The women of Asia are an incredibly complex tapestry. There is hardly one definitive group of women that represents Asia, but simply saying the phrase "women of Asia" elicits certain long-interred expectations as to what these women should be.
Korean-American playwright Asa Gim Palomera knows this and her good intentions are clear - to lift Asian women out of victimhood and peel away the stereotypes from the struggles they face.
Whether Palomera succeeds, however, is another matter altogether.
Women Of Asia was written and first staged in the 1990s, an era of Eve Ensler's Vagina Monologues and Amy Tan's Joy Luck Club and, on several occasions, it does feel like Palomera has borrowed heavily from both. She has provocative monologues aplenty, as well as the flavours of domestic life and that connection between mothers and daughters.
On a spartan stage, an ensemble cast performs a series of seven vignettes bookended by a prologue and epilogue.
A Japanese woman (Charis Ng) trapped in a loveless marriage attempts to take matters into her own hands, with fatal results; an opera singer (Koh Chieng Mun) rips into the Orientalism of Madame Butterfly; an Indian woman (Nora Samosir) learns from her mother-in-law to be an oppressive figure in the same household. There are also lighter moments, revolving around two couples and their culinary disagreements.
Unfortunately, the big reveal of what it is like to be an Asian woman falls headlong into the trap of perpetuating the same stereotypes Palomera so earnestly and poetically sets out to eradicate. The women chafe against the system, but are hardly given an added dimension beyond wailing, petulant figures who often only find freedom in death.
In the segment on Madame Butterfly, an opera singer deftly deconstructs and dismisses the superficiality of the "beautiful death" that the fetishised heroine is made to die.
But ironically enough, in a subsequent vignette, an Asian sex worker dies a similar "beautiful death". She escapes from a brutal pimp only to die outside the embassy of her own country, her body unspooled in a beautifully arranged puddle. Only in death, once again, can her spirit be free.
Even if Asian women (and there are so many of us, not necessarily pigeonholed into this set of problems) are experiencing the very same discrimination and persecution presented in this set of playlets, the discourse around these issues on the stage has continued to evolve to engage a contemporary audience, arming itself with lessons learnt. But Women Of Asia has not.
Stylistically and cerebrally, it remains symbolic of the aggressive 1990s; it seems so preoccupied with preaching the story of us back at ourselves that it forgets to allow its characters to be real people, not narrative devices.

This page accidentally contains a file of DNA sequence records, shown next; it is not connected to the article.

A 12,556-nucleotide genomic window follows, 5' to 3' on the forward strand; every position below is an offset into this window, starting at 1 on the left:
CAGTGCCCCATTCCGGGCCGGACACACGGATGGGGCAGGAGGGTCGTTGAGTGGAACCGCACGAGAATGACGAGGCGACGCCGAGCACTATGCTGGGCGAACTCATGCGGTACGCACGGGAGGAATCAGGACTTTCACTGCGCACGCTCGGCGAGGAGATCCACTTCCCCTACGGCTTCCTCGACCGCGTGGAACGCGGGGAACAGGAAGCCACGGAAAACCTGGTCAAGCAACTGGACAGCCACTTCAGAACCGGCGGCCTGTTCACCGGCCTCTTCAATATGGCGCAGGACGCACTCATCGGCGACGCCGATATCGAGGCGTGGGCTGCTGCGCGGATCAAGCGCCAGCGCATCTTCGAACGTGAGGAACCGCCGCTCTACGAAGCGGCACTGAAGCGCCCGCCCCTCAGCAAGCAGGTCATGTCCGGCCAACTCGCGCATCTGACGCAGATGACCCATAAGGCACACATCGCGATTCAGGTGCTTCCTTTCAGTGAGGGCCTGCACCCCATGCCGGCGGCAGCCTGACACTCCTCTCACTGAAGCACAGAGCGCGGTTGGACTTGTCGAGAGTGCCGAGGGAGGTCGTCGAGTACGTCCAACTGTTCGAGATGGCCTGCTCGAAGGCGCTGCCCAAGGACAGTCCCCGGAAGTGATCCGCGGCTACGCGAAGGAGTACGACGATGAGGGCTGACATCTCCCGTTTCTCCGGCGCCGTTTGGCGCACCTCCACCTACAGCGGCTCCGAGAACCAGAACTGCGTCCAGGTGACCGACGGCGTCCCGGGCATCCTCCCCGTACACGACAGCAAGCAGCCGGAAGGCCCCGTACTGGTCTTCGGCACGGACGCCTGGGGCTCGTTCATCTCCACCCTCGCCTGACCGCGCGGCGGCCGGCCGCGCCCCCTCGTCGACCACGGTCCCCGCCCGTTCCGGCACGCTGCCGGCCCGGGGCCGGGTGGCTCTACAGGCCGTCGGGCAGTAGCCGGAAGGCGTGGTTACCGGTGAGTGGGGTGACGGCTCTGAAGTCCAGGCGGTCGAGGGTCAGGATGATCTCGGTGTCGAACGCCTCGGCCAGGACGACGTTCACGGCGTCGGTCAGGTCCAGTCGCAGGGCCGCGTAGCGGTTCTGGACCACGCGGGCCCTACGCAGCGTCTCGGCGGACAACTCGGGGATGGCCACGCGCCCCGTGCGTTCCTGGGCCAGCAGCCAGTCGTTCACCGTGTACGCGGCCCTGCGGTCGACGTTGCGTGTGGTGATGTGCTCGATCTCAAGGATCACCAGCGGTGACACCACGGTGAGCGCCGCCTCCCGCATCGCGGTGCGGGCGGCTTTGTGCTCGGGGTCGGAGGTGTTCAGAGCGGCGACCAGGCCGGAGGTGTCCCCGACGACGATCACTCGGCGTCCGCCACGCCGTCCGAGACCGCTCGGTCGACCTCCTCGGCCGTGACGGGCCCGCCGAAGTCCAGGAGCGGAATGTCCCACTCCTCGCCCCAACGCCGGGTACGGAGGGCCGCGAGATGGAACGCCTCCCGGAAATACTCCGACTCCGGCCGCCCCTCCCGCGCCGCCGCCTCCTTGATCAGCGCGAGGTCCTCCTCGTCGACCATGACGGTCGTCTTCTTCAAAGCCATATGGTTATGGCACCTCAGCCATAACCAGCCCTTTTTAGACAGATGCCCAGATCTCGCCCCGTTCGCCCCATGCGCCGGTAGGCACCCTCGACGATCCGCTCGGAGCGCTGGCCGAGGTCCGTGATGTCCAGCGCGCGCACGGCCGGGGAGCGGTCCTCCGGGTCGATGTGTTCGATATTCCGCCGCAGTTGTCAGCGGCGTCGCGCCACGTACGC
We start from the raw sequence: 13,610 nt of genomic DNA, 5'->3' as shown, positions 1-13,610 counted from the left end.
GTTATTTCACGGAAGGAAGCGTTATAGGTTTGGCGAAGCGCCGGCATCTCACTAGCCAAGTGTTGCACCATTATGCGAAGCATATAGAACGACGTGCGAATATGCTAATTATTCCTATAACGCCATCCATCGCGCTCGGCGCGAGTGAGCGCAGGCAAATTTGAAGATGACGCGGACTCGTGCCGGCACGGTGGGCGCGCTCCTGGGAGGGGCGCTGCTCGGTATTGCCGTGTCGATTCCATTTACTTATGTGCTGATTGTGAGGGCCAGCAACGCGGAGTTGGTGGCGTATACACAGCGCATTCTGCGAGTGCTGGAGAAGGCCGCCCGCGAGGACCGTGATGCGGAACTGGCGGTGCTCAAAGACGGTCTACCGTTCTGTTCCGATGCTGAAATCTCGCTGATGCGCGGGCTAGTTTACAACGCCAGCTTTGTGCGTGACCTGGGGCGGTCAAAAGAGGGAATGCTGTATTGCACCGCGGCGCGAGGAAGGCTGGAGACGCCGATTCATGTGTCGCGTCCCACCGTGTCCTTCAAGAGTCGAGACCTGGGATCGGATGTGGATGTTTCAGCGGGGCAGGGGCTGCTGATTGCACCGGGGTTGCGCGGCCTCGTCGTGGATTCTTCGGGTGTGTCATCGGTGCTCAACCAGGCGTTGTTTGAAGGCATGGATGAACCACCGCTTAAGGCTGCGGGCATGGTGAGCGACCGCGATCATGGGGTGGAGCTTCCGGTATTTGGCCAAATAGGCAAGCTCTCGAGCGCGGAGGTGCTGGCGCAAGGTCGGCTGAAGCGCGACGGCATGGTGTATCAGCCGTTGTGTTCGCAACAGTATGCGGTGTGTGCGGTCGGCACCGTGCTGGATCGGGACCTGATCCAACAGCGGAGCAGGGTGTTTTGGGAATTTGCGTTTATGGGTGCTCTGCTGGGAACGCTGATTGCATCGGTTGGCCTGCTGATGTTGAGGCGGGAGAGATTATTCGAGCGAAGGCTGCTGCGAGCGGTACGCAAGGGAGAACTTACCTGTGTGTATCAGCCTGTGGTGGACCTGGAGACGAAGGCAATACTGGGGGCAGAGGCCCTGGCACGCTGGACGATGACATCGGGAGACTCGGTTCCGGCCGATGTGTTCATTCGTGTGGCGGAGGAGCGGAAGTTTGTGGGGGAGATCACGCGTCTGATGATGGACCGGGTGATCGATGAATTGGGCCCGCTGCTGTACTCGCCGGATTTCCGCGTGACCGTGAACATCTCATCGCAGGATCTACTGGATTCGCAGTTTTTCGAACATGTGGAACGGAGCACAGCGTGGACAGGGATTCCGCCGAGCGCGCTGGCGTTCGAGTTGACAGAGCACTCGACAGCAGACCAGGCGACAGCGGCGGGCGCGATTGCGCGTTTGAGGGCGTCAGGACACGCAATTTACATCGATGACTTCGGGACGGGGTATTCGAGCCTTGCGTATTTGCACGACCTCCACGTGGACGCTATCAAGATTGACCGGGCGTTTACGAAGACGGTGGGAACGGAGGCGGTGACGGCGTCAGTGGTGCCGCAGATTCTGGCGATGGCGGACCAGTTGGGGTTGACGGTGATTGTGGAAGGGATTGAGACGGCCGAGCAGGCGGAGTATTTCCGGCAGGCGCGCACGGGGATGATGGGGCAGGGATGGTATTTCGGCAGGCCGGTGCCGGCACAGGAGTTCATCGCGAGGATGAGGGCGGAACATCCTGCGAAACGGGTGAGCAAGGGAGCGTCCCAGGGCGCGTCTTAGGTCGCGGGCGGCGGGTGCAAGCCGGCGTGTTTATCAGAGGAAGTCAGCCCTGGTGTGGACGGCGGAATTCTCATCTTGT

When every character is only a conduit to hammer home a specific set of points, it becomes difficult to empathise with their plight. Take, for instance, a group of Indian women who declare: "Tradition is pure bondage!"
Palomera chooses to spell out the short sermons and moral dicta of each piece, meaning that every character runs the danger of veering into melodramatic, didactic territory.
We simply dip our toes in their tragic experiences, pared down for bite-sized benefit, never fully feeling the complexity or weight of their circumstances.
If these vignettes had been the stories of specific, named women, with deeply personal experiences, that would have been another matter.
Here, the unnamed protagonists seem to stand for the entire swathe of their nationality or race, bound by sweeping generalisations of how women of their colour would react to a certain situation.
As such, Women Of Asia walks a thin line between celebrating cultural richness and sheer cultural appropriation.
Because Palomera, who also directed this Singapore production, so ambitiously attempts to paint her play with every colour of the racial rainbow, this invariably results in the mimicking of accents or the copying of gestures (a bobble of the head here, a rolling of the "r" there) in a way that would seem shockingly cursory had the show as a whole not been so earnest.
The cast, however, pull their weight and they manage to flesh out some of the weaker pieces. It was also good to see a fresh slate of strong young actors occupying the spotlight, many of whom are recent graduates and current students of the Lasalle College of the Arts' musical theatre and acting programmes.
And, thankfully, not all is doom and gloom, and Palomera's strongest works are those laced with humour and witty banter, and those that do not take themselves too seriously.
I have no doubt that Women Of Asia must have been a powerful voice in its earlier incarnations. But I think it might also be time to lay it to rest.
This article was first published on June 21, 2014.
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